March 22, 1860

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in Thoreau’s Journal:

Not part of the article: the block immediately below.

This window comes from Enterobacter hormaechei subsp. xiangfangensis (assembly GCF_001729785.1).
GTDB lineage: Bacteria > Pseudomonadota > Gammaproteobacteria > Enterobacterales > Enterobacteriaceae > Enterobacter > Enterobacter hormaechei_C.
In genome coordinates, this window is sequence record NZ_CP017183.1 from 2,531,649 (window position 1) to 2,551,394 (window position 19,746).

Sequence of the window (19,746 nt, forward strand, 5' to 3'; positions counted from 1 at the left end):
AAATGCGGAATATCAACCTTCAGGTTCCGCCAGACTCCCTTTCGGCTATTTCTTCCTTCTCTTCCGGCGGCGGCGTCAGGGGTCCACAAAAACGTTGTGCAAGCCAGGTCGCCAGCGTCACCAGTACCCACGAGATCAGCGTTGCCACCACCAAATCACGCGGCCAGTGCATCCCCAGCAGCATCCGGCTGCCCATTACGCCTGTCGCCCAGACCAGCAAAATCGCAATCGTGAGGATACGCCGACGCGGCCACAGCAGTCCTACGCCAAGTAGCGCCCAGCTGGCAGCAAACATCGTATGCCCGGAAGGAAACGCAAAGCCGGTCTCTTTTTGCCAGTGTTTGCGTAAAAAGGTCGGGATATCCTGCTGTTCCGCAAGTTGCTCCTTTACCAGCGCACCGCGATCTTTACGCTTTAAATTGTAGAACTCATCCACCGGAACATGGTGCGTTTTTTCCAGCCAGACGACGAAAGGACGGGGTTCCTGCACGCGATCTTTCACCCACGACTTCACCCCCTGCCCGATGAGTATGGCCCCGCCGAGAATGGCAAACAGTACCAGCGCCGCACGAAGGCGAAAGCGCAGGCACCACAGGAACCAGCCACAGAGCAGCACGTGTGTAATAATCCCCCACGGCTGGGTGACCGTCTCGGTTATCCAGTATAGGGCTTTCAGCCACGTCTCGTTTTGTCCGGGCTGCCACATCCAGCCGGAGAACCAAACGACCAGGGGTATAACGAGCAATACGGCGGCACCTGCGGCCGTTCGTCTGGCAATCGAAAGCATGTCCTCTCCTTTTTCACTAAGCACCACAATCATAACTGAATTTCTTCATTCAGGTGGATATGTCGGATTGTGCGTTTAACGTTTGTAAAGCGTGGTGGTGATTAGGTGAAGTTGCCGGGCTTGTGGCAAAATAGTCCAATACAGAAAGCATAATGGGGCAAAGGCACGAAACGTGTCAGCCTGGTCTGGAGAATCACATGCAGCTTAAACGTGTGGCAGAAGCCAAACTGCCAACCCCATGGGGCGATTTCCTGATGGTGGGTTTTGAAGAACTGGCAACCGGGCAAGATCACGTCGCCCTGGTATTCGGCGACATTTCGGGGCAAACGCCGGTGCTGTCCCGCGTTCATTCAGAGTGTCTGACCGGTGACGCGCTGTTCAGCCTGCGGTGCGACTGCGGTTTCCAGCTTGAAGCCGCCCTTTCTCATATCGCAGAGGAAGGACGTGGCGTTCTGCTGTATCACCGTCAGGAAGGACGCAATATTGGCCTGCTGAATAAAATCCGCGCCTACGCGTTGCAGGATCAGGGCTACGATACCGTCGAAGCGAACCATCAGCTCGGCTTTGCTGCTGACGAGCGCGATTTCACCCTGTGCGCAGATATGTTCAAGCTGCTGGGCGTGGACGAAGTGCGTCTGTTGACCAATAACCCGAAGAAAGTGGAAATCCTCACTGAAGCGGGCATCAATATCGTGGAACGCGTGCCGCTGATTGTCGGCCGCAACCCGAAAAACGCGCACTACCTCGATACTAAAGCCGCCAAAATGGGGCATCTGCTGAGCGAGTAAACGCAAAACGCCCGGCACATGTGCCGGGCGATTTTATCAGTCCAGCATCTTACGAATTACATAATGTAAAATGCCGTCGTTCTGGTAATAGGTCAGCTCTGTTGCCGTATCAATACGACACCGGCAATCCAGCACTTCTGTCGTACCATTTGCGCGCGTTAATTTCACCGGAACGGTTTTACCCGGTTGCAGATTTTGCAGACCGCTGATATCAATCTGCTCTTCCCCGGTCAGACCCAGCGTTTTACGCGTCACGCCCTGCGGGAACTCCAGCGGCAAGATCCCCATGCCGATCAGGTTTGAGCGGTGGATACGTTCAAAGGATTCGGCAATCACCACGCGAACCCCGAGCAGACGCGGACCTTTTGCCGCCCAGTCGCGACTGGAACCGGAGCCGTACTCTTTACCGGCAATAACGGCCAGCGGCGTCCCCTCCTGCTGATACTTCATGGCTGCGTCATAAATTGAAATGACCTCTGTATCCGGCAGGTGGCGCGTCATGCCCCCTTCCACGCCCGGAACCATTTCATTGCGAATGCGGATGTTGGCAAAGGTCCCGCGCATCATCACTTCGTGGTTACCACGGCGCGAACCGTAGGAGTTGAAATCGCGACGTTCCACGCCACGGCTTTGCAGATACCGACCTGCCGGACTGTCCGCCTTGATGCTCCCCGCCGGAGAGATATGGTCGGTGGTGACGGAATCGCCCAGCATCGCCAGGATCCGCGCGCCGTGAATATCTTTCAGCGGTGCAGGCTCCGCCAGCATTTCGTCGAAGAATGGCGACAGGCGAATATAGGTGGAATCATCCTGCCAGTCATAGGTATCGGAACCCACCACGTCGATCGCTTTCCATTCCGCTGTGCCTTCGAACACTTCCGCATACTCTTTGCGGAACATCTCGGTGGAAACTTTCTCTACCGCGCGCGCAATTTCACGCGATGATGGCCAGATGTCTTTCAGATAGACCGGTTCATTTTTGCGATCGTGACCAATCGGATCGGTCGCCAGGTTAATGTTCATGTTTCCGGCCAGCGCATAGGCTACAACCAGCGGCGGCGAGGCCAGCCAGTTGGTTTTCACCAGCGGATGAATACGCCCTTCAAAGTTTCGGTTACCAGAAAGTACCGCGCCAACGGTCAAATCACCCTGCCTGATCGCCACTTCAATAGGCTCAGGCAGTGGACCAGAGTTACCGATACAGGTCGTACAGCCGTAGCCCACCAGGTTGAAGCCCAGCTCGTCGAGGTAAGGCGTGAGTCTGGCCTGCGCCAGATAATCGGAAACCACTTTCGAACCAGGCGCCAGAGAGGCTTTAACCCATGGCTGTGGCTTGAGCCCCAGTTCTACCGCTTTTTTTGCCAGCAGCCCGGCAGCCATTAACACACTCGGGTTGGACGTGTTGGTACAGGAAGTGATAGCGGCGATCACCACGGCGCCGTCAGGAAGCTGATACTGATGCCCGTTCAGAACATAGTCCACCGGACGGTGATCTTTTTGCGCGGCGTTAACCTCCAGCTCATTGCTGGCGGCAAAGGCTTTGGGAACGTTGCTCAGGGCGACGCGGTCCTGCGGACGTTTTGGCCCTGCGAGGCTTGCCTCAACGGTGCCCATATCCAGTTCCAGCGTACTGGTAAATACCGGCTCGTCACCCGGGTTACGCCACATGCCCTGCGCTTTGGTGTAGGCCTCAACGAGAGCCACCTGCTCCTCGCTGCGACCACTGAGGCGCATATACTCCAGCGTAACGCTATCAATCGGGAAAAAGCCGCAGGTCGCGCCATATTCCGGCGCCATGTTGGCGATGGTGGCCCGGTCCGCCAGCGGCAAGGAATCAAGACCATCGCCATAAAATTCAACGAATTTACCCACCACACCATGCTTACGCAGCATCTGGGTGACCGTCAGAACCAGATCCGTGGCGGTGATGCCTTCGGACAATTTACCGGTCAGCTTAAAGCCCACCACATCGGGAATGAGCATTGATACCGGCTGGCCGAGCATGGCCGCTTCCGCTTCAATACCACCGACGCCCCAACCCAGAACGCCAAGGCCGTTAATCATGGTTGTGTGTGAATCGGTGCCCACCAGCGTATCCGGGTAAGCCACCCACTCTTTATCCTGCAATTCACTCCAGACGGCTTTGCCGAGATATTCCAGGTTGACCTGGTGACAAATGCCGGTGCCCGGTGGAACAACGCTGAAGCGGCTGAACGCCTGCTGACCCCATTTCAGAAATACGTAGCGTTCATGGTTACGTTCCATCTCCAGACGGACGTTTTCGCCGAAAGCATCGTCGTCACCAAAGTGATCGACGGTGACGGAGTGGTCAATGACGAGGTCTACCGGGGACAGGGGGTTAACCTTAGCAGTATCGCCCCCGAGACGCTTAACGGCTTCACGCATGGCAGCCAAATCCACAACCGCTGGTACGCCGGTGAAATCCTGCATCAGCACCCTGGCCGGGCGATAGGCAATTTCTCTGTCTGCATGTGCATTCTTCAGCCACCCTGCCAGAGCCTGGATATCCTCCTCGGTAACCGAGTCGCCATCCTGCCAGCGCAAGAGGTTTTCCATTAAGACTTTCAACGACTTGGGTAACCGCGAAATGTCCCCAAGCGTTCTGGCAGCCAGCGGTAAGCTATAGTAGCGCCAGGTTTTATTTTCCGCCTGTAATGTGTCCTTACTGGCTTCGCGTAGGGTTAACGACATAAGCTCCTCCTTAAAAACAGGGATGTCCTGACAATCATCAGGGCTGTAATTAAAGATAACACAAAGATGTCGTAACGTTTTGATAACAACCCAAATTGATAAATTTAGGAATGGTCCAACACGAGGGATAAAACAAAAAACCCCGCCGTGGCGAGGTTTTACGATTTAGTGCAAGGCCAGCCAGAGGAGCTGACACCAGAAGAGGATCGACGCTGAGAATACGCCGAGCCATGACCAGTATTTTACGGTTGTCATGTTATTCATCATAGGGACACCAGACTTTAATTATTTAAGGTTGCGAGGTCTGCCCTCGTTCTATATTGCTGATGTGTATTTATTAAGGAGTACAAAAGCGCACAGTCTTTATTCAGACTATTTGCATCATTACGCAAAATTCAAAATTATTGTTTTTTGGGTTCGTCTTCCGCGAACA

Some of the phenomena of an average March are increasing warmth, melting the snow and ice, and gradually the frost in the ground; cold and blustering weather, with high, commonly northwest winds for many days together; misty and other rains taking out frost, whitenings of snow, and winter often back again, both its cold and snow; bare ground and open waters, and more or less of a freshet; some calm and pleasant days reminding us of summer, with a blue haze or a thicker mist over the woods at last, in which perchance, we take off our coats a while, and sit without a fire; the ways getting settled, and some greenness appearing on south banks; April-like rains after the frost is chiefly out; ploughing and planting of peas, etc., just beginning, and the old leaves getting dry in the woods.